The Revenge of “Poshlost”

In a 1967 interview with Paris Review, Vladimir Nabokov was asked to elaborate on the Russian concept of “Poshlost”—a kind of smug philistinism that he had first discussed in his collected Lectures In Russian Literature. “Now if we want to pin down poshlost in contemporary writing,” Nabokov observed, “we must look for it in Freudian … Continued


Zsa Zsa: A Testament to Current Kardashian Culture

After school during the 1970s, you’d find me most days curled up in front of the family RCA, snacking on some Ring Dings (washed down with Sprite) and settling in for two hours of talk-show fun: Merv Griffin first, followed by the Mike Douglas show. Week after week, I absorbed a parade of seventies grand … Continued


Before the Kardashians, There Were the Mitford Sisters

In the winter of 1949, Nancy Mitford wrote a letter to her friend, the novelist Evelyn Waugh, declaring: “I am having a lovely life—only sad that heavenly 1948 is over—except for Bobo’s death which I MINDED—one of the happiest years I ever had.” (Bobo was her nickname for her notorious Nazi-friendly sister Unity, who referred … Continued


What Shirley Jackson Can Teach Us About the Virtues of a Messy Life

Shirley Jackson loved children, eating and drinking, sports cars, big old houses, cats, smoking, books, and writing scary tales and domestic memoirs. Her unsettling 1948 short story, “The Lottery,” first published in The New Yorker, would become one of the most anthologized stories in the history of American literature. She was also a miserable, sad … Continued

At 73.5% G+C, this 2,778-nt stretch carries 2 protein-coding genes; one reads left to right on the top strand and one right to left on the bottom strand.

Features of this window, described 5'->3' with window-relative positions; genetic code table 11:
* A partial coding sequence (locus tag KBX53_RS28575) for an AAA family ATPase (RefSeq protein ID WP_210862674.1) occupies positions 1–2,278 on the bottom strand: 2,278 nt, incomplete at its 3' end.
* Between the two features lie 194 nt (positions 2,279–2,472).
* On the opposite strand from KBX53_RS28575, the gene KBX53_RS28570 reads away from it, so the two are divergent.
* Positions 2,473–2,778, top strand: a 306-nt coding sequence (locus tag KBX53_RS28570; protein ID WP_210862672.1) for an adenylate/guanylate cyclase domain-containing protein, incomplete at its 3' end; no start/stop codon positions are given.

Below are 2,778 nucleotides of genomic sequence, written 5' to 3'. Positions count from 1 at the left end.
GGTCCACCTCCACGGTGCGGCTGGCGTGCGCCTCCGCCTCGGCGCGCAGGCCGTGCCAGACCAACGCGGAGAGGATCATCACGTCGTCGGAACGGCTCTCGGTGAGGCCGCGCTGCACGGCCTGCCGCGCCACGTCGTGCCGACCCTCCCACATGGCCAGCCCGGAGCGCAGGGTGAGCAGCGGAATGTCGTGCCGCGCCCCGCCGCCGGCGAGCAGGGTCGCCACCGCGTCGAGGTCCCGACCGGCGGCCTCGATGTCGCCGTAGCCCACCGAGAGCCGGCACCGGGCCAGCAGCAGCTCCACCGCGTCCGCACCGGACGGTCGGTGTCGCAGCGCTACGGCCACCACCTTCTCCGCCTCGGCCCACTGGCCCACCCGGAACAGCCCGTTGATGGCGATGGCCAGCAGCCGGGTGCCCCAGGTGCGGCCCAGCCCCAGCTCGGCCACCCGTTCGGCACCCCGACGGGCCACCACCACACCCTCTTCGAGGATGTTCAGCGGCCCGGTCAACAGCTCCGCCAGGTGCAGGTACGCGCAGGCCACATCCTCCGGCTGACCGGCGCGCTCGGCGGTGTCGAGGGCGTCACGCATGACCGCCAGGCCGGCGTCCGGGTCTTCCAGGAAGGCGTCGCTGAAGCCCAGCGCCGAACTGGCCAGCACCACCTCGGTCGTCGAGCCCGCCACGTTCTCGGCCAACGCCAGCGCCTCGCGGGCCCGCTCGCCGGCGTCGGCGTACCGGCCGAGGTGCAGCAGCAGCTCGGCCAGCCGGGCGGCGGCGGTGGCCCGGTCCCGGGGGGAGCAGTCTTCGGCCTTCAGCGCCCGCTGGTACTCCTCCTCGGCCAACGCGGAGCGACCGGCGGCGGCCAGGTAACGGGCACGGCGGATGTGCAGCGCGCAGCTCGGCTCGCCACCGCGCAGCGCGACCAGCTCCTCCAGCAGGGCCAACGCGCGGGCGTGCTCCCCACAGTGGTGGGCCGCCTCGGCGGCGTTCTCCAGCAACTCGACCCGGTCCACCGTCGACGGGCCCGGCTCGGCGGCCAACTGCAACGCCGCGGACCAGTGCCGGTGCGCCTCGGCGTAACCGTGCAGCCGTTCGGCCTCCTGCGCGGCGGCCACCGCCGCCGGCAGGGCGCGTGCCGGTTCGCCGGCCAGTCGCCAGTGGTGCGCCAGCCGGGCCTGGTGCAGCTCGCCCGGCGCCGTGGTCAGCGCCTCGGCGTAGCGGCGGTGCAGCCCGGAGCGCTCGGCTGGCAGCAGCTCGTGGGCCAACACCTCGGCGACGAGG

JT Leroy and the Limits of Postmodern Deception

In the early 1980s, my family and I, living in Newton, a suburb of Boston, were victims of a hoax. A scruffy, boyish young woman, wearing a red hockey jersey emblazoned with the letters “CCCP,” her hair cropped and uneven, “popped out of nowhere,” in my father’s words, while he was conducting a practice for … Continued


How Government Bureaucrats Ruined American Food Culture

“Tell me what you eat, and I will tell you what you are,” the great French gastronome and essayist Anthelme Brillat-Savarin famously declared. The history of cuisine—what people eat and why—provides a mirror into the manners, beliefs, and aspirations of particular societies. It is in this spirit that food scholars Jane Ziegelman and Andrew Coe … Continued


Patty Hearst: The Original Celebrity Radical

It’s been over 40 years since the world heard Patty Hearst tell her parents, via tape recording, in her affectless rich-girl voice, “Mom, Dad, I’m OK. I’ve had a few scrapes and stuff, but they washed them up, and they’re getting OK. . . . I’m not being starved or beaten or unnecessarily frightened.” Thus … Continued


White Trash Will Always Be With Us—Thank Goodness

Most of my friends recognize that summer has officially arrived when I come sailing into their backyard barbeques with my incredible brownies in one hand and my “White Trash Potato Salad” in the other. It’s the salad that gets everyone excited: baby white potatoes, chunks of bacon, and scallions swim in a dressing of mayonnaise, … Continued


Does a New Novel Glorify the Manson Murders?

Has there ever been a generation in human history more devoted to self-mythology than the Baby Boomers? Casting themselves as idealistic revolutionaries, the privileged, largely white, college-educated Boomers were going to remake 1960s America into a utopia of love and brotherhood: “We are Stardust. We are Golden,” Joni Mitchell sang. Sadly, or so their mythology … Continued

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